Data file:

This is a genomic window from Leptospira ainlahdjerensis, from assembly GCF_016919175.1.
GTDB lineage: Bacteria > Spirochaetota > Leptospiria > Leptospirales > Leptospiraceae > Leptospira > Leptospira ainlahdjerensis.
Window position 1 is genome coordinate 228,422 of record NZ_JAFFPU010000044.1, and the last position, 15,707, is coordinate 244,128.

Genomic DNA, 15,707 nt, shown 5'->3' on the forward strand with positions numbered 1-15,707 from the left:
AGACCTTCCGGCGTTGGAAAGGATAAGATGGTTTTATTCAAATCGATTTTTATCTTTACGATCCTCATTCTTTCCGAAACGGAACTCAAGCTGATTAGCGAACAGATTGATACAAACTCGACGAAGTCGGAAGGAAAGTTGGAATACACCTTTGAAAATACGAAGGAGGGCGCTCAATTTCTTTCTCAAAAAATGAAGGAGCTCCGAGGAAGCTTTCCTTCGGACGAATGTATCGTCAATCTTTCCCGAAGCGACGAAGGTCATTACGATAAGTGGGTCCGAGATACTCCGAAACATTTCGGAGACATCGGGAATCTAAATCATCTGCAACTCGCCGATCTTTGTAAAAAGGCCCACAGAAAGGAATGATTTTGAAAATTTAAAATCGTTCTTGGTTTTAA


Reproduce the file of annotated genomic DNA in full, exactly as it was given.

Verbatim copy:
This is a genomic window from Leptospira ainlahdjerensis, from assembly GCF_016919175.1.
GTDB lineage: Bacteria > Spirochaetota > Leptospiria > Leptospirales > Leptospiraceae > Leptospira > Leptospira ainlahdjerensis.
Window position 1 is genome coordinate 228,422 of record NZ_JAFFPU010000044.1, and the last position, 15,707, is coordinate 244,128.

Genomic DNA, 15,707 nt, shown 5'->3' on the forward strand with positions numbered 1-15,707 from the left:
AGACCTTCCGGCGTTGGAAAGGATAAGATGGTTTTATTCAAATCGATTTTTATCTTTACGATCCTCATTCTTTCCGAAACGGAACTCAAGCTGATTAGCGAACAGATTGATACAAACTCGACGAAGTCGGAAGGAAAGTTGGAATACACCTTTGAAAATACGAAGGAGGGCGCTCAATTTCTTTCTCAAAAAATGAAGGAGCTCCGAGGAAGCTTTCCTTCGGACGAATGTATCGTCAATCTTTCCCGAAGCGACGAAGGTCATTACGATAAGTGGGTCCGAGATACTCCGAAACATTTCGGAGACATCGGGAATCTAAATCATCTGCAACTCGCCGATCTTTGTAAAAAGGCCCACAGAAAGGAATGATTTTGAAAATTTAAAATCGTTCTTGGTTTTAA